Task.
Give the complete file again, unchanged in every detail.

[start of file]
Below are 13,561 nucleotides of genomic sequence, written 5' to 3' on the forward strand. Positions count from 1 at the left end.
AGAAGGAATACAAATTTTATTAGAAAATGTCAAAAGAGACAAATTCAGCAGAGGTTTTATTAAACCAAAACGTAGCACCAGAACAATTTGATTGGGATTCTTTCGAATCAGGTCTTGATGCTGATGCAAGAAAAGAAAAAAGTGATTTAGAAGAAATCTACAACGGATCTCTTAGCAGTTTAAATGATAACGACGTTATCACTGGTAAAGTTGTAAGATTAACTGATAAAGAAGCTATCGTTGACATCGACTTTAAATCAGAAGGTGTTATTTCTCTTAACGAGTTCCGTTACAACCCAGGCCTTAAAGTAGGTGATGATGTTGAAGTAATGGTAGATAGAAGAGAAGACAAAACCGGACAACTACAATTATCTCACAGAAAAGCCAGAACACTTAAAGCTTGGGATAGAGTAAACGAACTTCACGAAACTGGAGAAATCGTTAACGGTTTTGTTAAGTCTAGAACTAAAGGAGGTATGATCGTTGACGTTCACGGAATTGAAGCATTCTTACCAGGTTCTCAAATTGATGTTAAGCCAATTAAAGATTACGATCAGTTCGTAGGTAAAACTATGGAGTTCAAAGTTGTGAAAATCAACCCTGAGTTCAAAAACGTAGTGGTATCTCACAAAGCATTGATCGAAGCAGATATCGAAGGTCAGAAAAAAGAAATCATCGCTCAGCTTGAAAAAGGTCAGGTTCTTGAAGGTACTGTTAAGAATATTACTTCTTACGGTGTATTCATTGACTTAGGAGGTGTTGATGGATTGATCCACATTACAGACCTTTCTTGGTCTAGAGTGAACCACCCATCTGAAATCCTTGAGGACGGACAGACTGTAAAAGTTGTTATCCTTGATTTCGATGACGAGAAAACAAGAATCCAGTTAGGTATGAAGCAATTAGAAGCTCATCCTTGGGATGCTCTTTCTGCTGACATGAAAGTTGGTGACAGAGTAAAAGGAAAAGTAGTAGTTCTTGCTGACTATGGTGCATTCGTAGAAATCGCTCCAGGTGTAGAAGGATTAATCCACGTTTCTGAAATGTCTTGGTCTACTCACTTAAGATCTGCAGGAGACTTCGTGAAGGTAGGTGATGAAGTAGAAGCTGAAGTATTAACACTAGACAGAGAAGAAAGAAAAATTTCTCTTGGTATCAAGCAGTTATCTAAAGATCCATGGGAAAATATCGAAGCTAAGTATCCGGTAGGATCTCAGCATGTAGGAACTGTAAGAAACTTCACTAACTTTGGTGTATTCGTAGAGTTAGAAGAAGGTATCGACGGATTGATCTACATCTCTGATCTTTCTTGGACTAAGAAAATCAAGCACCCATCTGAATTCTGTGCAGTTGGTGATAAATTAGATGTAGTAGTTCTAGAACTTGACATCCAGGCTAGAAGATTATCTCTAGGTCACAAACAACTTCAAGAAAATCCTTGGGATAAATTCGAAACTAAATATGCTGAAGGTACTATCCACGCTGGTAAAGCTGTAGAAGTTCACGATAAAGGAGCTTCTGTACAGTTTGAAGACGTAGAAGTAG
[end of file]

Below are 13,561 nucleotides of genomic sequence, written 5' to 3' on the forward strand. Positions count from 1 at the left end.
AGAAGGAATACAAATTTTATTAGAAAATGTCAAAAGAGACAAATTCAGCAGAGGTTTTATTAAACCAAAACGTAGCACCAGAACAATTTGATTGGGATTCTTTCGAATCAGGTCTTGATGCTGATGCAAGAAAAGAAAAAAGTGATTTAGAAGAAATCTACAACGGATCTCTTAGCAGTTTAAATGATAACGACGTTATCACTGGTAAAGTTGTAAGATTAACTGATAAAGAAGCTATCGTTGACATCGACTTTAAATCAGAAGGTGTTATTTCTCTTAACGAGTTCCGTTACAACCCAGGCCTTAAAGTAGGTGATGATGTTGAAGTAATGGTAGATAGAAGAGAAGACAAAACCGGACAACTACAATTATCTCACAGAAAAGCCAGAACACTTAAAGCTTGGGATAGAGTAAACGAACTTCACGAAACTGGAGAAATCGTTAACGGTTTTGTTAAGTCTAGAACTAAAGGAGGTATGATCGTTGACGTTCACGGAATTGAAGCATTCTTACCAGGTTCTCAAATTGATGTTAAGCCAATTAAAGATTACGATCAGTTCGTAGGTAAAACTATGGAGTTCAAAGTTGTGAAAATCAACCCTGAGTTCAAAAACGTAGTGGTATCTCACAAAGCATTGATCGAAGCAGATATCGAAGGTCAGAAAAAAGAAATCATCGCTCAGCTTGAAAAAGGTCAGGTTCTTGAAGGTACTGTTAAGAATATTACTTCTTACGGTGTATTCATTGACTTAGGAGGTGTTGATGGATTGATCCACATTACAGACCTTTCTTGGTCTAGAGTGAACCACCCATCTGAAATCCTTGAGGACGGACAGACTGTAAAAGTTGTTATCCTTGATTTCGATGACGAGAAAACAAGAATCCAGTTAGGTATGAAGCAATTAGAAGCTCATCCTTGGGATGCTCTTTCTGCTGACATGAAAGTTGGTGACAGAGTAAAAGGAAAAGTAGTAGTTCTTGCTGACTATGGTGCATTCGTAGAAATCGCTCCAGGTGTAGAAGGATTAATCCACGTTTCTGAAATGTCTTGGTCTACTCACTTAAGATCTGCAGGAGACTTCGTGAAGGTAGGTGATGAAGTAGAAGCTGAAGTATTAACACTAGACAGAGAAGAAAGAAAAATTTCTCTTGGTATCAAGCAGTTATCTAAAGATCCATGGGAAAATATCGAAGCTAAGTATCCGGTAGGATCTCAGCATGTAGGAACTGTAAGAAACTTCACTAACTTTGGTGTATTCGTAGAGTTAGAAGAAGGTATCGACGGATTGATCTACATCTCTGATCTTTCTTGGACTAAGAAAATCAAGCACCCATCTGAATTCTGTGCAGTTGGTGATAAATTAGATGTAGTAGTTCTAGAACTTGACATCCAGGCTAGAAGATTATCTCTAGGTCACAAACAACTTCAAGAAAATCCTTGGGATAAATTCGAAACTAAATATGCTGAAGGTACTATCCACGCTGGTAAAGCTGTAGAAGTTCACGATAAAGGAGCTTCTGTACAGTTTGAAGACGTAGAAGTAG